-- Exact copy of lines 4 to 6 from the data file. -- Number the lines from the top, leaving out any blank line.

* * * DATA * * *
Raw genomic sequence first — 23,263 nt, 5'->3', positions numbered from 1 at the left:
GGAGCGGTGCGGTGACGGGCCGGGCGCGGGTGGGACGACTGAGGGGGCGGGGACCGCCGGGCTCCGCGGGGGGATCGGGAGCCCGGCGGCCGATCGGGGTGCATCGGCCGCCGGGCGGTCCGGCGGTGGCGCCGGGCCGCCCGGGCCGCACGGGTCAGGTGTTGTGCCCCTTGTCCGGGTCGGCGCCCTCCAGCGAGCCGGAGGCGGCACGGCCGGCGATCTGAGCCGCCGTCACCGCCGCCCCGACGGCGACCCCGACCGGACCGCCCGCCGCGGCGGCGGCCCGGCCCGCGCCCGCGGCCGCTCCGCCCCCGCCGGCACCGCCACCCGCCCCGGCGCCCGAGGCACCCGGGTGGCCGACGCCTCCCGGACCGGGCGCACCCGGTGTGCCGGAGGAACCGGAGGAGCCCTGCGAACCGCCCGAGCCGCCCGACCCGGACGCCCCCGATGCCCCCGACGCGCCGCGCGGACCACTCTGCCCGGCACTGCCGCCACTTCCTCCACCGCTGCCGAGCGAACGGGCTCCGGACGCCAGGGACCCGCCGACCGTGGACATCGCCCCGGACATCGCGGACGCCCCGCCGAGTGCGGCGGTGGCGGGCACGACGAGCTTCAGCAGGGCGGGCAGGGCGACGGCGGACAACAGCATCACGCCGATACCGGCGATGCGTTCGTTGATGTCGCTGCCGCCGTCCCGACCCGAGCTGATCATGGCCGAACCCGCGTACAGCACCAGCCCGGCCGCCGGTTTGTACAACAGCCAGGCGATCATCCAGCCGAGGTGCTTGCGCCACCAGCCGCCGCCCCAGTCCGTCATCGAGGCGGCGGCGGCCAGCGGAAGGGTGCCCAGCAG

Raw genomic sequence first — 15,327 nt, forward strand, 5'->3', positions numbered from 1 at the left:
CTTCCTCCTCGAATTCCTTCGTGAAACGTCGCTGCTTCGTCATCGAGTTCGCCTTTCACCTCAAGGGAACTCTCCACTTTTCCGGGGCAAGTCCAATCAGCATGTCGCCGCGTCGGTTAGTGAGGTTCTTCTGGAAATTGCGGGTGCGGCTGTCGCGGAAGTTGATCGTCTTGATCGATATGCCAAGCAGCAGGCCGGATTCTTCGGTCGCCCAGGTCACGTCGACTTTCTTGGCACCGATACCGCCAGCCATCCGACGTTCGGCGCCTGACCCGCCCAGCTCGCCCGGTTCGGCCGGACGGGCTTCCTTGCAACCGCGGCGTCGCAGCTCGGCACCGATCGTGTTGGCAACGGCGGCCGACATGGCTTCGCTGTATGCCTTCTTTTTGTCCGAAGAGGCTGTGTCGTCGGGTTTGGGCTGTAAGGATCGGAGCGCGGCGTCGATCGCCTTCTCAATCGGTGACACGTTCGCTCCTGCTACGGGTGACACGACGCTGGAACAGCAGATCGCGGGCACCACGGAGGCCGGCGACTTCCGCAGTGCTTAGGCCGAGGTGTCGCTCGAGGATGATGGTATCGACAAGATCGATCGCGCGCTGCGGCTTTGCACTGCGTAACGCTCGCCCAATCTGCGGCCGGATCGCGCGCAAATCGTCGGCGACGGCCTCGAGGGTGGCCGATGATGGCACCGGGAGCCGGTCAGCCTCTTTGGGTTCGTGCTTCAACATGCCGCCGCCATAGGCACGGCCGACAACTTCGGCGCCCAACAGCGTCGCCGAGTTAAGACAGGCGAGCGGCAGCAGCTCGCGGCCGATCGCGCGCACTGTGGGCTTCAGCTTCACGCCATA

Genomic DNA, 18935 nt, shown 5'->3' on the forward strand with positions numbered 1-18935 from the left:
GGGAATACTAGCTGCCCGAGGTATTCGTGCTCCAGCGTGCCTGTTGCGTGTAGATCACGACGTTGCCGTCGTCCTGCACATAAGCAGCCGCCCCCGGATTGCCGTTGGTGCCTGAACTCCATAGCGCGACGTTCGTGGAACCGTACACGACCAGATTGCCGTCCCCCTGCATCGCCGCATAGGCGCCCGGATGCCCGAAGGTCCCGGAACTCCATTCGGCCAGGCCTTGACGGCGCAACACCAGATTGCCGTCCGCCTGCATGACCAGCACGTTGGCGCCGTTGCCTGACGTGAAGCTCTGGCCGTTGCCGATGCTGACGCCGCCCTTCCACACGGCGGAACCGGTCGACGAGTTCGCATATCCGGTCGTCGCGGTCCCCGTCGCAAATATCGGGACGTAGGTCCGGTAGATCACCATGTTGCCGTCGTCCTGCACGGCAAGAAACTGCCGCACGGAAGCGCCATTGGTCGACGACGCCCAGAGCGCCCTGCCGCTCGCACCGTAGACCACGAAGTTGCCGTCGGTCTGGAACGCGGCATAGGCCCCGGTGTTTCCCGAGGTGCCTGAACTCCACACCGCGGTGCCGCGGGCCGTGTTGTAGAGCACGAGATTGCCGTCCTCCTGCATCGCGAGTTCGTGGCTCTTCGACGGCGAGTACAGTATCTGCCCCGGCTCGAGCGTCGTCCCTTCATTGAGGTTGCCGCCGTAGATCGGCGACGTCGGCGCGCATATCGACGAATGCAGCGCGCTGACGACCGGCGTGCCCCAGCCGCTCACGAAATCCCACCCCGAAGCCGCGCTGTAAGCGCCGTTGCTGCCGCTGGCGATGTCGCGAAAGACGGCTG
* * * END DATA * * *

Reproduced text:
CTTCCTCCTCGAATTCCTTCGTGAAACGTCGCTGCTTCGTCATCGAGTTCGCCTTTCACCTCAAGGGAACTCTCCACTTTTCCGGGGCAAGTCCAATCAGCATGTCGCCGCGTCGGTTAGTGAGGTTCTTCTGGAAATTGCGGGTGCGGCTGTCGCGGAAGTTGATCGTCTTGATCGATATGCCAAGCAGCAGGCCGGATTCTTCGGTCGCCCAGGTCACGTCGACTTTCTTGGCACCGATACCGCCAGCCATCCGACGTTCGGCGCCTGACCCGCCCAGCTCGCCCGGTTCGGCCGGACGGGCTTCCTTGCAACCGCGGCGTCGCAGCTCGGCACCGATCGTGTTGGCAACGGCGGCCGACATGGCTTCGCTGTATGCCTTCTTTTTGTCCGAAGAGGCTGTGTCGTCGGGTTTGGGCTGTAAGGATCGGAGCGCGGCGTCGATCGCCTTCTCAATCGGTGACACGTTCGCTCCTGCTACGGGTGACACGACGCTGGAACAGCAGATCGCGGGCACCACGGAGGCCGGCGACTTCCGCAGTGCTTAGGCCGAGGTGTCGCTCGAGGATGATGGTATCGACAAGATCGATCGCGCGCTGCGGCTTTGCACTGCGTAACGCTCGCCCAATCTGCGGCCGGATCGCGCGCAAATCGTCGGCGACGGCCTCGAGGGTGGCCGATGATGGCACCGGGAGCCGGTCAGCCTCTTTGGGTTCGTGCTTCAACATGCCGCCGCCATAGGCACGGCCGACAACTTCGGCGCCCAACAGCGTCGCCGAGTTAAGACAGGCGAGCGGCAGCAGCTCGCGGCCGATCGCGCGCACTGTGGGCTTCAGCTTCACGCCATA

Genomic DNA, 18935 nt, shown 5'->3' on the forward strand with positions numbered 1-18935 from the left:
GGGAATACTAGCTGCCCGAGGTATTCGTGCTCCAGCGTGCCTGTTGCGTGTAGATCACGACGTTGCCGTCGTCCTGCACATAAGCAGCCGCCCCCGGATTGCCGTTGGTGCCTGAACTCCATAGCGCGACGTTCGTGGAACCGTACACGACCAGATTGCCGTCCCCCTGCATCGCCGCATAGGCGCCCGGATGCCCGAAGGTCCCGGAACTCCATTCGGCCAGGCCTTGACGGCGCAACACCAGATTGCCGTCCGCCTGCATGACCAGCACGTTGGCGCCGTTGCCTGACGTGAAGCTCTGGCCGTTGCCGATGCTGACGCCGCCCTTCCACACGGCGGAACCGGTCGACGAGTTCGCATATCCGGTCGTCGCGGTCCCCGTCGCAAATATCGGGACGTAGGTCCGGTAGATCACCATGTTGCCGTCGTCCTGCACGGCAAGAAACTGCCGCACGGAAGCGCCATTGGTCGACGACGCCCAGAGCGCCCTGCCGCTCGCACCGTAGACCACGAAGTTGCCGTCGGTCTGGAACGCGGCATAGGCCCCGGTGTTTCCCGAGGTGCCTGAACTCCACACCGCGGTGCCGCGGGCCGTGTTGTAGAGCACGAGATTGCCGTCCTCCTGCATCGCGAGTTCGTGGCTCTTCGACGGCGAGTACAGTATCTGCCCCGGCTCGAGCGTCGTCCCTTCATTGAGGTTGCCGCCGTAGATCGGCGACGTCGGCGCGCATATCGACGAATGCAGCGCGCTGACGACCGGCGTGCCCCAGCCGCTCACGAAATCCCACCCCGAAGCCGCGCTGTAAGCGCCGTTGCTGCCGCTGGCGATGTCGCGAAAGACGGCTG